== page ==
Now it was time for the beautiful bride to walk in. As she crossed into the sanctuary, she lit up the room. Her smile as she gazed into her husbands eyes quickly turned into happy tears as she made her way to her man.
"I was thinking this is what true love is all about," said Keshia when she reflected on the emotions that surfaced as she walked down the aisle. "I have such an amazing man that loves me. He has never made me feel anything less than his best friend. My husband has taught me how to love unselfishly, and he makes me his priority. I was thinking how honored I am to be loved by him. He is living up to everything he promised my parents he would do when he asked for my hand in marriage the first time.
Jarrod couldn't take his eyes off of his bride as she walked toward him and later admitted that he was holding back the tears.
"Seeing Keshia walk down the aisle with our children was my favorite memory from the day," said Jarrod. "It brought back memories from our original wedding day when I stood in the front of the church and watched her walk down the aisle the first time, realizing that we were going to spend the rest of our lives together. The same feelings that I experienced that day came rushing back. I was awed at how beautiful she looked. In my mind, I replayed scenes of her evolution from friend to girlfriend to to wife to lover to mother. It was at that point that I got caught up in the emotion of the moment and I started to tear up. If I had not caught myself, I would have started crying like a baby. The only explanation for that almost-emotional outburst is that I love her so much!"
Jarrod escorted his bride up to the podium. Their pastor, Debleaire Snell, affirmed and encouraged them in a moving homily and then the couple exchanged vows they had written to each other.
Keshia read her vows first, after an emotional pause, she was able to continue to share her promises with Jarrod. Soon she took everybody from crying to laughing when she vowed to "keep the Chicago-side of Keshia on stand-by when needed."
After the prayer, the pastor told Jarrod to salute his bride. Jarrod gave Keshia a modest peck on the lips and was done but Pastor Snell, said, "Jarrod, I think you need to do that again!" Everyone cheered and laughed as Jarrod and Keshia kissed again!
In keeping with African tradition, the couple jumped the broom at the end of the ceremony. Jumping the broom was used as a marriage ceremony in the 18th and 19th century American South among some slave populations. It served as an alternative to courthouse or church weddings, which were prohibited by race-based laws and customs until the 13th, 14th and 15th Amendments to the Constitution enforced blacks' rights as citizens [source: Washington, Sambol-Tosco].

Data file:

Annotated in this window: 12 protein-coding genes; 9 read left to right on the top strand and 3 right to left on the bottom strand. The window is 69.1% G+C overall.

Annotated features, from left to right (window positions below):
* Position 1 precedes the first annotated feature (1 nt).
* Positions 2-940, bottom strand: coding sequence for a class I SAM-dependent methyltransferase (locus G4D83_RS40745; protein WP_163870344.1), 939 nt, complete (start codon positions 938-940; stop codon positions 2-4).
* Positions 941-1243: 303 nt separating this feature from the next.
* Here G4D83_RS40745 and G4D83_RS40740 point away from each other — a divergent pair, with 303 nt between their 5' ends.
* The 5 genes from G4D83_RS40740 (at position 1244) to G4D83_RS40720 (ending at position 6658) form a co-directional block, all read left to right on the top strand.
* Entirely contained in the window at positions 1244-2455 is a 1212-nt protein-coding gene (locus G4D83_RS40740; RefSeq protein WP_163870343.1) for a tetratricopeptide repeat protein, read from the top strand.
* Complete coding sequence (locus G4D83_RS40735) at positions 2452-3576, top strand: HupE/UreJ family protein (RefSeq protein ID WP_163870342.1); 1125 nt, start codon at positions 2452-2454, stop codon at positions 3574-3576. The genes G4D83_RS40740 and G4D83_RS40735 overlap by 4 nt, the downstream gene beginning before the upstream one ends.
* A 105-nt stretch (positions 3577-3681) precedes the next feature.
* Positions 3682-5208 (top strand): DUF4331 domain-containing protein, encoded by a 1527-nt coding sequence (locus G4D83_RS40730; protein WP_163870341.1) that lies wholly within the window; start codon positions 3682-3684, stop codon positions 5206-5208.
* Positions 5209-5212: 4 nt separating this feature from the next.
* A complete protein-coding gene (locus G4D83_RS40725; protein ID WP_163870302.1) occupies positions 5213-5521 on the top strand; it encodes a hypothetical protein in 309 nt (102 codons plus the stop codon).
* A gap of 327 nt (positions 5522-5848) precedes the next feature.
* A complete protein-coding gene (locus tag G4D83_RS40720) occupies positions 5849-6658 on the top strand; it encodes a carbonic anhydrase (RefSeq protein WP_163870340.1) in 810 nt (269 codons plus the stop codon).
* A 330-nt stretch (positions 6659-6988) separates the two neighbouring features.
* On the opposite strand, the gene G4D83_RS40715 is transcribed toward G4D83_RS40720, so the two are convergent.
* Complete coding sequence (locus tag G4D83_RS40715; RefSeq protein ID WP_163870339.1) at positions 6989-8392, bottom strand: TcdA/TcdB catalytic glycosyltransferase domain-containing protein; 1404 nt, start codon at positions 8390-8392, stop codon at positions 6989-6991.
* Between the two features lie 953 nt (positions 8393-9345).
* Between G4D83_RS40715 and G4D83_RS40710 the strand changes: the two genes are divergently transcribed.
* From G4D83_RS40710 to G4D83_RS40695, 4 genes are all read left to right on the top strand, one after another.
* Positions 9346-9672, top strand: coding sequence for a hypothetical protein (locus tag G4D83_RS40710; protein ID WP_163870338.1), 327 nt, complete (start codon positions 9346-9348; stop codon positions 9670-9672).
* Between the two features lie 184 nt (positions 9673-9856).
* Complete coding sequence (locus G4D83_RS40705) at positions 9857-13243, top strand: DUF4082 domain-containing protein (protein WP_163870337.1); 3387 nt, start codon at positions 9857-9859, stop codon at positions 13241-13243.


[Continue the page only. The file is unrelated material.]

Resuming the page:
After the ceremony, the guests went to the reception hall, while Keshia put on her second gown, a custom dress made by Canadian-based African designer, Ofurre. The matching Ankara cloth headwrap matched the dress perfectly and Jarrod and the boys had bowties and a lapel pin to match Keshia's gown.
It was very important to Jarrod and Keshia that we capture images of the entire family to show that the boys were present to witness this recommitment of their mom and dad. "I want my children to understand that love is a choice, not a feeling," said Keshia. "I choose to be in love with my husband and I wanted to show them what black love looks like."
After the photos with the boys, I got to spend time just capturing Jarrod and Keshia. Keshia is the jokester and Jarrod is more laid back, but they complement each other perfectly! It took Jarrod a little longer to warm up in front of the camera but as soon as he got his arms around his bride, we got to witness some magic.
A beautifully decorated community table with seats for 60 people stood in the middle of the hall. There seemed to be a genuine bond between the couple and each person present.
"I prayed over my guest list," said Keshia. "The people that were at the ceremony were not there by chance. I believe prayer changes things in any situation. Most of my guests, at some point in my marriage, have prayed with me or for me, or I have prayed for and spoken positive words into their marriages or lives at some point in time."
Having made it to 15 years of marriage is truly beating the odds and this couple knows that without their village, this would not have been possible.
"Every couple needs people in their lives that can serve as support system to help their marriage to succeed. I know that this an overused phrase, but it’s true...No man...no couple is an island," Jarrod said. "Marriage is a serious commitment. Married couples need to know that they are not alone in this life journey. It meant a lot to see the faces of not only family but also friends, co-workers, close acquaintances who love and support us."
Congratulations to Jarrod and Keshia! Your story is an inspiration. Wishing you many more years of love and happiness!
Photography by: Gianna Snell & Kimberlie Langford